Where do I begin with this second instalment in The Fitz and The Fool Trilogy, Fool’s Quest? It is simply astonishing in its scope (and by that I mean in its ability to draw together, not only the events that occurred in the first novel of this particular series, Fool’s Assassin, but in all the books Hobb has written and through which she builds this incredible, rich and diverse world, with its warring cultures, diversity of faith, magic, dragons, Skill, Wit and three-dimensional, emotionally deep characters and the mayhem that follows in their wake), the quality of the writing, and the way in which the tale itself unfolds, building to heart-stopping, truly riveting and gut-wrenching scenes. Though it’s a very long book – almost 800 pages, I didn’t want to leave this world and felt quite bereft when I finished – and not only because the climax is phenomenal and the cliff-hanger beyond marvellous.
Yes, I am waxing lyrical about this book – about the entire series (including the Rain Wild Chronicles and the Liveship Traders’ books, never mind all the Assassin/Farseer novels) – and deservedly so. This is world-building and writing at its absolute finest and it’s such a treat and privilege to lose yourself in this complex, wonderful and dangerous universe Hobb has painstakingly and lovingly created.
If you haven’t read the first book, read no further because here be spoilers… The first book finished with Fitz being reunited with the Fool who he mistakenly stabs – almost to death – Bee’s kidnapping and the slaughter of innocents at Withywoods – leaving the reader reeling and anxious about Fitz’s daughter’s fate and his ignorance about what has befallen her. When this book opens, we’re at Buckkeep where Fitz, having brought the Fool to the castle in an attempt to get him urgent medical attention, remains unaware of what’s befallen his beloved daughter and staff back at home. Thus, from the moment we begin reading, though we tread the familiar corridors of the castle, learn with horror of what befell the Fool in his absence and enjoy seeing Fitz being recognised for the good and capable man he is (and one seriously flawed, which makes him all the more relatable, special and believable), any pleasure is constantly undermined by our knowledge of what has happened to Bee – knowledge that Fitz does not yet possess. Anxious as to what will happen when he finds out, the heartache and guilt we know will consume him, our awareness and trepidation forms a wonderful yet uncomfortable counterpoint to events at Buckkeep. This is such clever plotting and means Hobb holds not only the emotions of the characters in her hands, but the readers’ as well – and does she pluck at them or what?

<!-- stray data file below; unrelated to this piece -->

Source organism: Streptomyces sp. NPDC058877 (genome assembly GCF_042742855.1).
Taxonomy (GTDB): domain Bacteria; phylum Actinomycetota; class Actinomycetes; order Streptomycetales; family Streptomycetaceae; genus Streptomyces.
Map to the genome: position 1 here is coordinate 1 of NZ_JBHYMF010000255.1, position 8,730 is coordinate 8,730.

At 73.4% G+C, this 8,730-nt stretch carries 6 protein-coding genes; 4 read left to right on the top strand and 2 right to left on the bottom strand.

Needlesstosay, when Fitz learns of Bee’s fate, he wants to tear the world apart to find her. Only, he doesn’t know who has taken her or why (again, knowledge to which the reader is privy). Forced to wait, gather intelligence and prepare, Fitz is consumed with rage, remorse and so many other negative and conflicting emotions. We live every single one with him and understand why he wavers between stasis and action. We also understand why he resists many of the opportunities to form Wit-bonds offered to him, or even other relationships. If he can’t protect his daughter, he feels he deserves no attachment; he cannot be relied upon – he is a failure of the worst kind – only he’s not, and we know that.
As usual, the person hardest upon Fitz is himself.
And then, of course, he has the Fool to contend with, and all his complex problems and the reawakenings his presence let alone the demands he places on Fitz and promises he extracts demand. Their shared history (and the other bond they share and of which we learn) means they both compliment and distract from each other in fascinating ways.
I don’t want to spoil this book any further expect to say I have barely touched upon what happens. Readers of the series have fallen in love with the principal characters (Fitzchivalry, the Fool, Chade, Kettricken, Verity, Tintaglia etc. etc.) long ago, and this book will only deepen that relationship as our understanding of what makes them tick, insights into their histories are expanded upon and shared with other characters and we see broken fences mended, torn hearts repaired and, of course, new and painful wounds opened and a deadly quest embarked upon.
Segueing between Fitz’s frustration and triumphs, as well as Bee’s journey with the White Folk and Chalcedean mercenaries, the novel is nail-biting, heart-wringing, and page-turning. I cried, laughed, called out a few times (sending my dogs and cats fleeing in fear!) and could barely tear myself away from its pages. I read one review where the reader declared they felt as though they’d been ripped through a Skill-Pillar. I thought what an apt and quite magnificent description.
That I have to wait until 2017 to read the next book is almost unbearable, though I am seriously thinking of reading all Hobb’s books again to assuage my longing – only I’m uncertain I could stand repeating the emotional roller-coaster that forms the heart and soul of these rollicking and amazing tales.
Fool’s Quest is a sublime addition to what’s going to be remembered as one of the finest fantasy collections/worlds/story/characters ever created.